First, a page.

Yanagihara Mutsuo (1934-)'s Where the Soul Resides comes out of an ancient Japanese folk belief that the spirit resides inside of an object, such as an egg, cocoon, or shell. Instead of the found objects of tradition, Yanagihara has created a beautiful vessel befitting such precious contents. Furthermore, a small rattle can be heard from inside the piece when it is lifted and moved, representing the artist's own spirit caught up in his creation. Yanagihara, born in Yamaguchi, taught art in the United States in the late 1960s and early 1970s. His time in the West instilled in him a great interest in and respect for American and European abstraction, one that would manifest in his later work. The bulbous lip and mysterious quality of Where the Soul Resides bears a resemblance to the surrealist works of Joan Miro, Arp, and Picasso. Like these artists, Yanagihara's work holds a latent eroticism that is accentuated by the extravagantly organic line. But, being part of the Japanese tradition, Yanagihara has translated this aesthetic into three dimensions. Even so, the piece seems to struggle between two- and three-dimensionality: the lip juts out from a very flat, almost two dimensional surface.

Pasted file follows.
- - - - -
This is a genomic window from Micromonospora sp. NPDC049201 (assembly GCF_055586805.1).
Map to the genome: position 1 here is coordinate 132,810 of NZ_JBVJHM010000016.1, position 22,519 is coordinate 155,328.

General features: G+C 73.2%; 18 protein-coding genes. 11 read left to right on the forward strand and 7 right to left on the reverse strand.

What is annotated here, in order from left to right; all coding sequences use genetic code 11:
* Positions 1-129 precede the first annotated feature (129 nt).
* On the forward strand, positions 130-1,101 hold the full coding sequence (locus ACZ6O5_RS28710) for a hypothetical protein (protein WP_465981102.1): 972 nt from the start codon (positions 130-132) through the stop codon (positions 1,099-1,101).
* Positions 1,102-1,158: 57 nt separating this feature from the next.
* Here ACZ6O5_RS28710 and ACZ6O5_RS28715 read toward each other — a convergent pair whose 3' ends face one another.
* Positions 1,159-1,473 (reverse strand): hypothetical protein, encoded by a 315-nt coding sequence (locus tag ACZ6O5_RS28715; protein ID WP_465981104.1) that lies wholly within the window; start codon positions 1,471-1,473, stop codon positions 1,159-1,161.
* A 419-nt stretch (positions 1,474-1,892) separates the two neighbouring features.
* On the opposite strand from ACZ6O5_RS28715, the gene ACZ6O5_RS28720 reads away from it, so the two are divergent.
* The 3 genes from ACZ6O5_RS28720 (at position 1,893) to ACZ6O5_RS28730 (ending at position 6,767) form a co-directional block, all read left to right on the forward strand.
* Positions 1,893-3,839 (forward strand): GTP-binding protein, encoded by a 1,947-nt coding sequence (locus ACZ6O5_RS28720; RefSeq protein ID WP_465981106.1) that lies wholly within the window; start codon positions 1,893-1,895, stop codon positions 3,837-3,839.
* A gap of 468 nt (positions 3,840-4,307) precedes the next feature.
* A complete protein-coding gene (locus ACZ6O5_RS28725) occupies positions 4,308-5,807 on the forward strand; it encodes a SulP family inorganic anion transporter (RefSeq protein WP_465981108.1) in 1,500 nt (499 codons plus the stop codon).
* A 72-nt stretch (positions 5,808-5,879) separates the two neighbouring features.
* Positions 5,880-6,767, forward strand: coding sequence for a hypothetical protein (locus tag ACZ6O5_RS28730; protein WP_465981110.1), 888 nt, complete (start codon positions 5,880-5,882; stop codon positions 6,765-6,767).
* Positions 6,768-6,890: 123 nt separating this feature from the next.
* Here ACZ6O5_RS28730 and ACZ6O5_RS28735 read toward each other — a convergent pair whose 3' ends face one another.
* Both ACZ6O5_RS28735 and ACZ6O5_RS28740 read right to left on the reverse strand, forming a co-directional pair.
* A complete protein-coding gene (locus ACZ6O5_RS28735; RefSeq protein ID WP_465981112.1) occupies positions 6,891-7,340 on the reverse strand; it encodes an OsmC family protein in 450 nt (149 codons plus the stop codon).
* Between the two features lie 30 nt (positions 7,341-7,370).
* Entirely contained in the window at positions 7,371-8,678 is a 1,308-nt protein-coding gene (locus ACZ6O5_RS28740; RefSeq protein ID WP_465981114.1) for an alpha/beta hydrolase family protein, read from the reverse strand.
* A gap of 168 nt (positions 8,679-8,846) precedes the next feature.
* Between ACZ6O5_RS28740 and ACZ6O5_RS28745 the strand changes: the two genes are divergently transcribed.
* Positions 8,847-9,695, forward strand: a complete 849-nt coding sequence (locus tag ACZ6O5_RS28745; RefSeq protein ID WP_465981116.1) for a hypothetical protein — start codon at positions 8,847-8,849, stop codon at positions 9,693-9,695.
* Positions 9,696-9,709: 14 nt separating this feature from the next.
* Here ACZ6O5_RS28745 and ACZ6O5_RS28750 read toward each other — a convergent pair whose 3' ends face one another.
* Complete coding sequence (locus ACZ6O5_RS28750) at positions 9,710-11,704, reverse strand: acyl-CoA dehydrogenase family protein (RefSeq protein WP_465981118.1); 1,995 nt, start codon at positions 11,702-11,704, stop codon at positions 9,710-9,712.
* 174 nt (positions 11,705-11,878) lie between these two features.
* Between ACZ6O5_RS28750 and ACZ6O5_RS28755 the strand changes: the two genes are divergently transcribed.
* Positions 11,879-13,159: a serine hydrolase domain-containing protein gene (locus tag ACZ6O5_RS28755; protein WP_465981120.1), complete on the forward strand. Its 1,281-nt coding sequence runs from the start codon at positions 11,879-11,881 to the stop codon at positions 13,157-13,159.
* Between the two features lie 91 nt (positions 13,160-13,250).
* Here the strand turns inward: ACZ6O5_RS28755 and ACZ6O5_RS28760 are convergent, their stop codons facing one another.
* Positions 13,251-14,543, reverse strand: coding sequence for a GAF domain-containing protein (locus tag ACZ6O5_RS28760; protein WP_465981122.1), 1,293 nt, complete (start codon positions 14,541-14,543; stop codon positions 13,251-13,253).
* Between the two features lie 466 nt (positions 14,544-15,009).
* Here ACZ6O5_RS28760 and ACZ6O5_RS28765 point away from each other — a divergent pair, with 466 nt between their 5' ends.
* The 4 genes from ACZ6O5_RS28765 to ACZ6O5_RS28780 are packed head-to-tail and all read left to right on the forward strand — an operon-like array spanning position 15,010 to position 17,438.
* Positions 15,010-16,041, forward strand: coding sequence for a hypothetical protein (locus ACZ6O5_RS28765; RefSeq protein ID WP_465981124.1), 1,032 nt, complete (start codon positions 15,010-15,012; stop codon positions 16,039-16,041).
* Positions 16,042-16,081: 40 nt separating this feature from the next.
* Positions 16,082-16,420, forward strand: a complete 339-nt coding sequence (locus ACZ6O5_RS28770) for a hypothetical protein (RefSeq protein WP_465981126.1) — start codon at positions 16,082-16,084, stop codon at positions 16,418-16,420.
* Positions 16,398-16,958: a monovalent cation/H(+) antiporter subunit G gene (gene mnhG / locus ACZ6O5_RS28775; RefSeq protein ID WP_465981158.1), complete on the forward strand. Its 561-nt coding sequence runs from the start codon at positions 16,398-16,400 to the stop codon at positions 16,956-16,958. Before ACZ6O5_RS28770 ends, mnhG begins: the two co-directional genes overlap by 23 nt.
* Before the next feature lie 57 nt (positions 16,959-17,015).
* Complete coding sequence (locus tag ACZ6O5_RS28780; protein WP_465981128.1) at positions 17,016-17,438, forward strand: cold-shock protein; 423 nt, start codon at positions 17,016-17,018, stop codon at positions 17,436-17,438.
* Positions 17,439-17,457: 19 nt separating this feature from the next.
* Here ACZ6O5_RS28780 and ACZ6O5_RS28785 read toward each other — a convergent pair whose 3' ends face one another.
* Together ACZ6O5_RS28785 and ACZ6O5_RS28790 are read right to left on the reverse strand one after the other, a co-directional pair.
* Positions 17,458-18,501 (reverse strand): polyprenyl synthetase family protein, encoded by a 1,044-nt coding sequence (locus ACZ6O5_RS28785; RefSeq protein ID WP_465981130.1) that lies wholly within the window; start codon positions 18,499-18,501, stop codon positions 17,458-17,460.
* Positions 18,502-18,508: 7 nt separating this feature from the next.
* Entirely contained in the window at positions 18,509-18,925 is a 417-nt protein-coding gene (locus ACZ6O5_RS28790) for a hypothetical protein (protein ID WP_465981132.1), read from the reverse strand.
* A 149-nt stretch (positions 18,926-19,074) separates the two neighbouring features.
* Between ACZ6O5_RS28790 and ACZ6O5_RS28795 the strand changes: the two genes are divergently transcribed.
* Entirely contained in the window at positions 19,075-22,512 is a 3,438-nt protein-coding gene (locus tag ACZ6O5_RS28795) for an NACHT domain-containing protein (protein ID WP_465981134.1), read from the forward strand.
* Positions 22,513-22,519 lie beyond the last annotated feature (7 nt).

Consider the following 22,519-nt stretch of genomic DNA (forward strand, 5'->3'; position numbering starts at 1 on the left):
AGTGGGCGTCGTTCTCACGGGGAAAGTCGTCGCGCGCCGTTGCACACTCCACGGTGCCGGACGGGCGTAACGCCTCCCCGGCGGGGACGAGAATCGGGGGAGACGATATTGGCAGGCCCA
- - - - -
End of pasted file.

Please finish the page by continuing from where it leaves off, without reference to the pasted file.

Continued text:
Yanagihara's work is well respected among experts, and is included in the collections of the Japanese Ministry of Foreign Affairs; The National Museum of Art, Tokyo; the National Museum of Art, Kyoto; and the Victoria and Albert Museum.